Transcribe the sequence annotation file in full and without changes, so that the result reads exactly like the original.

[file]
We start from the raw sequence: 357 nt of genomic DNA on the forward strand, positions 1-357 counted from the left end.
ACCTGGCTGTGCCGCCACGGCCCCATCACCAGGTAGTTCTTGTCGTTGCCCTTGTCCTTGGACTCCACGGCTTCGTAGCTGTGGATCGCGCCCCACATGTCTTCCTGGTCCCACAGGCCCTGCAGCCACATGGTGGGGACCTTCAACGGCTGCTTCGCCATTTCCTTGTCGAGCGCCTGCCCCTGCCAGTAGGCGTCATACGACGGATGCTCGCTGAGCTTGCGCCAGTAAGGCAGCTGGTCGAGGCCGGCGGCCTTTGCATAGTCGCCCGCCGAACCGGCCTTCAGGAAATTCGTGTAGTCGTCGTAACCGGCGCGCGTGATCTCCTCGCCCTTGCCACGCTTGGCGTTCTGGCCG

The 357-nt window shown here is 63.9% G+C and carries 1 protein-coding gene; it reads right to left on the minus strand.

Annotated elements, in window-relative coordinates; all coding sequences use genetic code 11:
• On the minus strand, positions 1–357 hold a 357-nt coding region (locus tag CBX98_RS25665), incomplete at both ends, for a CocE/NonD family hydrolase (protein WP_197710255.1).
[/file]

We start from the raw sequence: 357 nt of genomic DNA on the forward strand, positions 1-357 counted from the left end.
ACCTGGCTGTGCCGCCACGGCCCCATCACCAGGTAGTTCTTGTCGTTGCCCTTGTCCTTGGACTCCACGGCTTCGTAGCTGTGGATCGCGCCCCACATGTCTTCCTGGTCCCACAGGCCCTGCAGCCACATGGTGGGGACCTTCAACGGCTGCTTCGCCATTTCCTTGTCGAGCGCCTGCCCCTGCCAGTAGGCGTCATACGACGGATGCTCGCTGAGCTTGCGCCAGTAAGGCAGCTGGTCGAGGCCGGCGGCCTTTGCATAGTCGCCCGCCGAACCGGCCTTCAGGAAATTCGTGTAGTCGTCGTAACCGGCGCGCGTGATCTCCTCGCCCTTGCCACGCTTGGCGTTCTGGCCG

The 357-nt window shown here is 63.9% G+C and carries 1 protein-coding gene; it reads right to left on the minus strand.

Annotated elements, in window-relative coordinates; all coding sequences use genetic code 11:
• On the minus strand, positions 1–357 hold a 357-nt coding region (locus tag CBX98_RS25665), incomplete at both ends, for a CocE/NonD family hydrolase (protein WP_197710255.1).